Aleteia logoAleteia logoAleteia
Sunday 03 March |
Saint of the Day: St. Katharine Drexel
Aleteia logo
Spirituality
separateurCreated with Sketch.

Was Jesus born B.C. or A.D.?

A CHILD IS BORN

Waiting For The Word | CC BY 2.0

Philip Kosloski - published on 12/08/17

Is it possible Jesus was born "Before Christ"?
Without donors, Aleteia's future is uncertain.
Join our Lenten Campaign 2024.
PLEASE MAKE A DONATION TO ALETEIA

By the 6th century there developed a method of counting calendar years that took Jesus’ birth as the starting point. The years prior to Jesus’ birth became known as “a.C.n.”, which was an abbreviation of ante Christum natum (Latin for “before the birth of Christ”). Later this abbreviation was translated to English and was shortened to “B.C.”

On the flip side, the year of Christ’s birth (year “1”) and onward became known as anno Domini nostri Jesu Christi (Latin for “in the year of our Lord Jesus Christ”) and become more widely known as “A.D.” According to this dating system Jesus was born in 1 A.D.

However, recent scholars have discovered that the date of Jesus’ birth does not match up with current historical data.

According to biblical accounts, “Jesus was born in Bethlehem of Judea in the days of Herod the king” (Matthew 2:1). This is a very specific point of information and places Jesus’ birth in a wider historical context.

The first century historian Josephus records that there was an  “eclipse of the moon just before Herod passed on … [and he] tells us that Herod expired just before Passover. This feast took place on April 11th, in the same year, 4 B.C. From other details supplied by Josephus, we can pinpoint Herod the Great’s demise as occurring between March 29th and April 4th in 4 B.C.” With this data in mind, most biblical scholars say that Jesus was born in 4 B.C.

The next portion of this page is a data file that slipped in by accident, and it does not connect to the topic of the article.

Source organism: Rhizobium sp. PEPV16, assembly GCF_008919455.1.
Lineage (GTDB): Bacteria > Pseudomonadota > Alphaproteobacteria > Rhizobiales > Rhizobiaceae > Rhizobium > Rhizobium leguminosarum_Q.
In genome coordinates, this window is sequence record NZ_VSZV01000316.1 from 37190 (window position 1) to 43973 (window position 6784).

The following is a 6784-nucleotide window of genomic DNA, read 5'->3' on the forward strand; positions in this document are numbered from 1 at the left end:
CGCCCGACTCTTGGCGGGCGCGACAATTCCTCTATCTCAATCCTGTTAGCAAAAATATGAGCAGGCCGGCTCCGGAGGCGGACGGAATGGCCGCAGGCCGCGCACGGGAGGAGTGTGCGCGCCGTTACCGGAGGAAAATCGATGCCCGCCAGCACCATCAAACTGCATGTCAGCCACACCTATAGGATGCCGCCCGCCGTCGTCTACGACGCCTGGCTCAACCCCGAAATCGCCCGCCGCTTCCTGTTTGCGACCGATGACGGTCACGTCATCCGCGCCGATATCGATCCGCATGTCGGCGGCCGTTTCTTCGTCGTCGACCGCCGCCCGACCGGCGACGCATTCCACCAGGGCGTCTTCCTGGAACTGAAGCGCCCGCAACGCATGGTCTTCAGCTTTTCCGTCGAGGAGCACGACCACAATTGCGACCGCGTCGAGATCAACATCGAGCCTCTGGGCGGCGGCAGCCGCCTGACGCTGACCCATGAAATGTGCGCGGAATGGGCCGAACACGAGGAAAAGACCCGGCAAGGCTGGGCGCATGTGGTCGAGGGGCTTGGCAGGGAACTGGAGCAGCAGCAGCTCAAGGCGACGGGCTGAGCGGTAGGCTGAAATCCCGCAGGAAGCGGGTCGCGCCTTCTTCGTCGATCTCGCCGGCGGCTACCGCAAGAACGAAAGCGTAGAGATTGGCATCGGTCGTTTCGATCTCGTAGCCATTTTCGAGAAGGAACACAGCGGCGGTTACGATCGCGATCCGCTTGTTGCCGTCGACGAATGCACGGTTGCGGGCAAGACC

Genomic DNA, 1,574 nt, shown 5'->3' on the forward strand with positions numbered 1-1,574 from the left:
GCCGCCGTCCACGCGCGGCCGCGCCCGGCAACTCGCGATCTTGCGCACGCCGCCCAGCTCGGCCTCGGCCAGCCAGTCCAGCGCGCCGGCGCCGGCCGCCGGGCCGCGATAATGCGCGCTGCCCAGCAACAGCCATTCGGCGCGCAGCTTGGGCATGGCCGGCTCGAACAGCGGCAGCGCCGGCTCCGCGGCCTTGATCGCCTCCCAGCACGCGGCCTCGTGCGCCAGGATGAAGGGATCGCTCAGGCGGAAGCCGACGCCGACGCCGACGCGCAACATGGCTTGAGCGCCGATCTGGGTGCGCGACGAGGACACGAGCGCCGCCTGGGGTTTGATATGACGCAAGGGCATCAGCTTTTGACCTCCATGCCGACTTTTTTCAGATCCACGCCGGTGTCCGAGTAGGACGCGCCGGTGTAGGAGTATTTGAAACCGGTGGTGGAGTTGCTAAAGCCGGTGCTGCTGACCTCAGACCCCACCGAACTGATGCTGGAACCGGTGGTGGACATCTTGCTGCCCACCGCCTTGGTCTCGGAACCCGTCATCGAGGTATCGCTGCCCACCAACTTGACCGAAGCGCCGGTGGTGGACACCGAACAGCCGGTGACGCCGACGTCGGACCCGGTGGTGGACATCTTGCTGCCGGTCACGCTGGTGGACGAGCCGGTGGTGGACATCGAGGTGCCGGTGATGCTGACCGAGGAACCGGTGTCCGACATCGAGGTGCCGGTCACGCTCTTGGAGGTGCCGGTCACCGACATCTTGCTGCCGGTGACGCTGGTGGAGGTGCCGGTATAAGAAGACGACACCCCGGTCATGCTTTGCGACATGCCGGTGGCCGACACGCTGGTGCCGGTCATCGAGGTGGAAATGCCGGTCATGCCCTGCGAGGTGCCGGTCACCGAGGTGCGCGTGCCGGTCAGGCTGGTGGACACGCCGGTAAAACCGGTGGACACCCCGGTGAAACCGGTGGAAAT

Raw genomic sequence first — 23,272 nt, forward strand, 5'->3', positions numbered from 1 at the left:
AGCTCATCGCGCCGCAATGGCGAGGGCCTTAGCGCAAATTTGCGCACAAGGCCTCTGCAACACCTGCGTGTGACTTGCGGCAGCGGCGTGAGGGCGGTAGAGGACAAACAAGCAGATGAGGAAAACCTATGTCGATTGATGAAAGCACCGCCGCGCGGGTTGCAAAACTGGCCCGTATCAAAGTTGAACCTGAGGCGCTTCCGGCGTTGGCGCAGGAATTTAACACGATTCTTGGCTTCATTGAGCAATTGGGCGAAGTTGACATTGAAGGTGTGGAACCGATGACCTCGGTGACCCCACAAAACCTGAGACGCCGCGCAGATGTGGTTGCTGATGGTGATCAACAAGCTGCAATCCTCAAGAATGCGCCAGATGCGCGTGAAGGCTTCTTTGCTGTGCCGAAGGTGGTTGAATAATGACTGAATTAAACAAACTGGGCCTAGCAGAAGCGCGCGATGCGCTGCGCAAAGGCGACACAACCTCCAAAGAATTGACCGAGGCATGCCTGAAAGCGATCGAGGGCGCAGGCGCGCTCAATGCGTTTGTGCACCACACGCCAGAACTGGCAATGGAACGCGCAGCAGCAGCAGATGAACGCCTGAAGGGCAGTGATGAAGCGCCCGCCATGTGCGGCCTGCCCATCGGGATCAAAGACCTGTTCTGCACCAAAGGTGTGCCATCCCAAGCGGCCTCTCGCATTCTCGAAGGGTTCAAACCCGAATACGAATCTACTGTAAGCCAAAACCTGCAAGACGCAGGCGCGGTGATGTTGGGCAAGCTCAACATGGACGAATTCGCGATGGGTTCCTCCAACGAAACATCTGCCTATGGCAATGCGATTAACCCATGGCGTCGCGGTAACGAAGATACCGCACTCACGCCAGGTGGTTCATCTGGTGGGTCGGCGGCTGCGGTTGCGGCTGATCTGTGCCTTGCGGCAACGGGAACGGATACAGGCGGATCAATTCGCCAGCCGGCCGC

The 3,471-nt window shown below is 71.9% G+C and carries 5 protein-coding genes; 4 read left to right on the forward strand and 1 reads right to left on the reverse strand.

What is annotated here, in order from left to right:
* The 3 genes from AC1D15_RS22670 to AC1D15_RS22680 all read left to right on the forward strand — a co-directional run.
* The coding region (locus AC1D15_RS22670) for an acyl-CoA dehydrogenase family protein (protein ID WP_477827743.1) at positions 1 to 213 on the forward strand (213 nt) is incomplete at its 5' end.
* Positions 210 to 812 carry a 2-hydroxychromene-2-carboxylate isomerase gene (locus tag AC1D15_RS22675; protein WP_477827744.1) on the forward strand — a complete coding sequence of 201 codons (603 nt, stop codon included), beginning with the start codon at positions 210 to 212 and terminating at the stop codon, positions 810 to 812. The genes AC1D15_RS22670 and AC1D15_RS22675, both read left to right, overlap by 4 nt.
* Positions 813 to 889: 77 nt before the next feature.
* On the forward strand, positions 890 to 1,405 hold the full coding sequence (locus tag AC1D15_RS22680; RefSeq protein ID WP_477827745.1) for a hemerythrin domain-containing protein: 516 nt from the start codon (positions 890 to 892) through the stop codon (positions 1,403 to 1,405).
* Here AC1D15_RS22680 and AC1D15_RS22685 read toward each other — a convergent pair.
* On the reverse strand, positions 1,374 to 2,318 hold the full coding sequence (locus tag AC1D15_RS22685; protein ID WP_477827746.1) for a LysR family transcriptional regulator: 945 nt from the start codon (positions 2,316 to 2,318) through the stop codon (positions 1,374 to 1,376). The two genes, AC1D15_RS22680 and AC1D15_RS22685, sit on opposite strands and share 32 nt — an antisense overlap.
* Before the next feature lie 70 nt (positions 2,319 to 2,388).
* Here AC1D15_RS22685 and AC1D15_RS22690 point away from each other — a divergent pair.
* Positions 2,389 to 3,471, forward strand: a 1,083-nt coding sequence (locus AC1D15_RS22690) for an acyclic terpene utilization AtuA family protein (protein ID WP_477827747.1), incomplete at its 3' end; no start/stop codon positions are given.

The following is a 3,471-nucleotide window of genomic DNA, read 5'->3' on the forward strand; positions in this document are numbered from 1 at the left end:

The reason behind the discrepancy of the calendar is because the calculation took place several centuries after Jesus’ birth. Simply put, the monk behind it all (Dionysius) had limited knowledge and was off by 4 years.

On the other hand, some historians say the eclipse in 4 B.C. “was visible only very late that night in Judea and was additionally a minor and only partial eclipse. There were no lunar eclipses visible in Judea thereafter until two occurred in the year 1 B.C. Of these two, the one on December 29, just two days before the change of eras, gets my vote since it was the one most likely to be seen and remembered. That then dates the death of Herod the Great into the first year of the current era, four years after the usual date.” According to this theory, Jesus’ birth falls immediately before the traditional date of his birth in 1 A.D. (there has never been a “zero” year between the two).

For these reasons most biblical scholars and historians agree that Jesus was born between 4 – 1 B.C. While it may seem strange to say that Jesus was born “Before Christ,” it is simply a matter of human error. However, if 1 B.C. is ever confirmed to be the correct date of Jesus’ birth, Dionysius was only off by one year. Not bad for a 6th-century monk without the use of computers!




Read more:
When was the first Christmas?

Tags:
BibleChristmas
Support Aleteia!

Enjoying your time on Aleteia?

Articles like these are sponsored free for every Catholic through the support of generous readers just like you.

Thanks to their partnership in our mission, we reach more than 20 million unique users per month!

Help us continue to bring the Gospel to people everywhere through uplifting and transformative Catholic news, stories, spirituality, and more.

Support Aleteia with a gift today!

jour1_V2.gif
Daily prayer
And today we celebrate...




Top 10
See More
Newsletter
Get Aleteia delivered to your inbox. Subscribe here.